There they go again. Corporate special interests are trying to fund an additional tax break on the backs of homeowners and renters. Their latest ploy is the repeal of the Gallagher Amendment.
A vote to repeal the Gallagher Amendment, which is a “yes” vote on B, will cause huge property tax increases for homeowners and renters throughout Colorado. Since Gallagher was adopted residential property tax owners have saved $35 billion, an average savings of $17,000 per homeowner and renter.
The most offensive part of Amendment B is its attempt to deceive voters. Proponents claim it will not increase homeowners’ taxes. The reality is that this claim is a lie. According to the Colorado property tax administrator, residential property tax owners will pay an additional $203,781,937 in property tax increases in the first year after repeal. Over five years we will pay an astronomical increase of $1.02 Billion. While homeowners and renters face these increases, corporate special interests could see decreases in their property taxes.
As The Denver Post admitted in its editorial supporting Amendment B, the Gallagher Amendment has worked. It kept residential property taxes low in Colorado. Comparing Colorado to New Jersey proves this point. The average homeowner in Colorado pays $2,046 while the average homeowner in New Jersey pays $8,477. Vote “no” on Amendment B and we will not have to pay these excessive property taxes.
The misguided effort to repeal the Gallagher Amendment is wrong during the current health and economic crisis. Unemployment is 10.2%, 32% of homeowners are behind in their mortgages, and 12% of renters are behind in their rent payments.
The Denver Post is correct that the Gallagher Amendment has different impacts upon different regions. The solution for many rural areas is for local government to prove to the voters that it is in their best interest to have tax increases to support basic services. It is not to Repeal Gallagher and cause all Colorado residents to face massive property tax increases.to Gallagher to address specific concerns. But I will not support repeal which will cost homeowners and renters millions more, while corporate businesses could pay millions less. Vote no on Amendment B!
Dennis Gallagher served in the Colorado General Assembly as a senator and representative for almost three decades. He was also a Denver City councilmember and the City Auditor. The Gallagher Amendment is named for him.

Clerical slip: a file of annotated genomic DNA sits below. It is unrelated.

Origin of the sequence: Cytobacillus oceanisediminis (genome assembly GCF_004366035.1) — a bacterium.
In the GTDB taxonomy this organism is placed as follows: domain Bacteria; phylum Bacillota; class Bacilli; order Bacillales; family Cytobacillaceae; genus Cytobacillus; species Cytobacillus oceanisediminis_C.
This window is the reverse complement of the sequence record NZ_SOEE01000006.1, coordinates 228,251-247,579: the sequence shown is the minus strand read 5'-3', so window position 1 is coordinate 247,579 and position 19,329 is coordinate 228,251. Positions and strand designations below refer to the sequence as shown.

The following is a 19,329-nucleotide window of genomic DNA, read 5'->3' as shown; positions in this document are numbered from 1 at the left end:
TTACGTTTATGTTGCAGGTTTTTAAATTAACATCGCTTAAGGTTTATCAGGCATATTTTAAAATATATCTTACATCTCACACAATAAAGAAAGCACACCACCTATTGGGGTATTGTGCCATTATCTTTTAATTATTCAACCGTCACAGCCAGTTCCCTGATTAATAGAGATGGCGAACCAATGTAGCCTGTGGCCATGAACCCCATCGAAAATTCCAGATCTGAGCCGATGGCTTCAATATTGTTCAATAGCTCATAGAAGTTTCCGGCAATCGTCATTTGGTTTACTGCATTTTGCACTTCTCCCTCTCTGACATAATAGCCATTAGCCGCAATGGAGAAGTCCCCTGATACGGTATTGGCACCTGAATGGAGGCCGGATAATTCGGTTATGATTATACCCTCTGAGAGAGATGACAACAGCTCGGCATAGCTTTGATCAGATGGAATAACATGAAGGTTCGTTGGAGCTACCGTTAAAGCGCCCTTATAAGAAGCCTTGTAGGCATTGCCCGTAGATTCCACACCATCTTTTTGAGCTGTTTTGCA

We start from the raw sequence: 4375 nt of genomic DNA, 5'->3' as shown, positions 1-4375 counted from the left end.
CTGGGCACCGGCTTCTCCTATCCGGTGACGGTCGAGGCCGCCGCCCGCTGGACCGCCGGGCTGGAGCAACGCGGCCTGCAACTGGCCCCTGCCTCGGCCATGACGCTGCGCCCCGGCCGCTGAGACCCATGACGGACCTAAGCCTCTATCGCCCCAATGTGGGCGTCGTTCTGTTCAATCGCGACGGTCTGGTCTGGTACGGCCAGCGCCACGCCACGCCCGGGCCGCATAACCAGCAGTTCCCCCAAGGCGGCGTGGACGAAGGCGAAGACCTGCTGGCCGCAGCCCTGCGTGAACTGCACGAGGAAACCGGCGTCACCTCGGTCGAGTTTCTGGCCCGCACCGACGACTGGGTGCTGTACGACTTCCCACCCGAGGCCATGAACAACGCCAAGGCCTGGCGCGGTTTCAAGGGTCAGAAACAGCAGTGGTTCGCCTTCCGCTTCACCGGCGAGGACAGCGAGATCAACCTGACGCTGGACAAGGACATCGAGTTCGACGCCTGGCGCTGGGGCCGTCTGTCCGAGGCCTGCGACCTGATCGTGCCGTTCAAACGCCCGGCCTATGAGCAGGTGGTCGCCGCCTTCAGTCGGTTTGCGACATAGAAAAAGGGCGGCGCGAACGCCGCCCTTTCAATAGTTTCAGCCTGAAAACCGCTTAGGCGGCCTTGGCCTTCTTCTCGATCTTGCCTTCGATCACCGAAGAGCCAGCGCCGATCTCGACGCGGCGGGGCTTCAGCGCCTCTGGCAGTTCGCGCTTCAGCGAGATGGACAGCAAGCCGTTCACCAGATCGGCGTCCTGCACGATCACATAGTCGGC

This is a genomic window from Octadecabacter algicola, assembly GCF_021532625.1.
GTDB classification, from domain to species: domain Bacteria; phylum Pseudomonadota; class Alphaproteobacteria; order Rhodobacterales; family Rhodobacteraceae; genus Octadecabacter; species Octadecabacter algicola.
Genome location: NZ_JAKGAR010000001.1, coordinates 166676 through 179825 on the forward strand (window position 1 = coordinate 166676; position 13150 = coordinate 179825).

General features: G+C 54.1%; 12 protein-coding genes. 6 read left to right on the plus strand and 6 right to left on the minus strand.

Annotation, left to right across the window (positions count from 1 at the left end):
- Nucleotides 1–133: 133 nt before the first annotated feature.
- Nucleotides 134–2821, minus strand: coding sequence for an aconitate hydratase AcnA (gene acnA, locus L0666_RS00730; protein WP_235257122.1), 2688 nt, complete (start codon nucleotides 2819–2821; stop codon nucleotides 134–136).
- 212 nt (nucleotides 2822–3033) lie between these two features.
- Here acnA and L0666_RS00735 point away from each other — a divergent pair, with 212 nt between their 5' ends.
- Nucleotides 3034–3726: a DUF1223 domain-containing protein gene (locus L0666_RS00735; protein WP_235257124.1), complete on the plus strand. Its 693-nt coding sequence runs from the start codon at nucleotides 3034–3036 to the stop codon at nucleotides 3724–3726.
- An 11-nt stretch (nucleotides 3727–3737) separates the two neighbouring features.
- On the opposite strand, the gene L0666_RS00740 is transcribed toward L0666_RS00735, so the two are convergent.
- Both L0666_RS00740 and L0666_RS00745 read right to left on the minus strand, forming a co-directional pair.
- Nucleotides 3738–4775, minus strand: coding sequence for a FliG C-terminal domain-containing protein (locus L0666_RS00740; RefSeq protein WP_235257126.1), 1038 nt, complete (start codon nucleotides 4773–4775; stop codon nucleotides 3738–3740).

Citing ‘Lack of Jurisdiction,’ Judge Dismisses Emergency Restraining Order on Blue Book Printing of ‘Amendment B’
Court order puts Legislature above the law
DENVER (Sept. 11, 2020) – Judge Martin F. Egelhoff today ruled today to dismiss the citizen complaint and motion for emergency restraining order against the Ballot Information Booklet (the “Blue Book”), citing a separation of powers doctrine prohibiting a court from interfering in a legislative function. The complaint was filed Wednesday, Sept. 9 by Protect Our Homes Colorado, the issue committee dedicated to helping voters understand why they should vote “no” on Amendment B, or no on the Gallagher repeal. The complaint asserted that the recently revised language covering Amendment B misleads voters and fails to serve as an unbiased source for the November election.
Included as defendants on the order were the State of Colorado, the Colorado Legislative Council, the Colorado Legislative Council Staff and the Colorado General Assembly. While the Attorney General’s Office got involved, neither the judge’s decision or the defendants’ rebuttal addressed the facts of the case, nor did they deny any of the 18 accusations from the complaint.
“This decision was just an excuse to hide behind a legislative loophole,” said Clay Vigoda, campaign manager of Protect Our Homes Colorado. “By arguing the jurisdiction of the case, rather than its merits, the legislature is essentially telling Coloradans they’re not accountable to the citizens for delivering a fair and impartial Blue Book, thus above the law. A bipartisan vote does not mean it’s fair and impartial. What the Legislature did was totally unprecedented and biased. If this is allowed to stand, it will continue to happen.”
The plaintiff group disagrees with the judge’s decision that it’s a legislative function, arguing it as constitutional provision that should be addressed by the courts.
“We presented 18 allegations of legislative abuse in putting untrue language into the Blue Book and creating a propaganda document for the “yes” side,” Vigoda continued. “In their response they had no answer for any of these allegations. They had nothing to say because they don’t want homeowners to know that the passage of Amendment B will mean residential property owners will pay and estimated $203.7 million more in its first year alone.”
The ruling came after the deadline for printing the Blue Book passed on Sept. 10. Protect Our Homes Colorado noted the changes in the Blue Book were made last minute with no deliberation or public input after the changes were made.
“It’s not the voter’s fault the Blue Book language was altered with no time to review,” said Dickey Lee Hullinghorst, former Democratic Speaker of the Colorado House. “They shouldn’t be penalized with misleading language because of legislators’ involvement and push.”
“If the proponents are not telling you this is a property tax hike, they are being dishonest,” Vigoda said. “It’s that simple.”
Protect Our Homes Colorado is exploring other options in order to address this clear “disservice to Coloradans” and “conflict of interest” between legislators and the election process.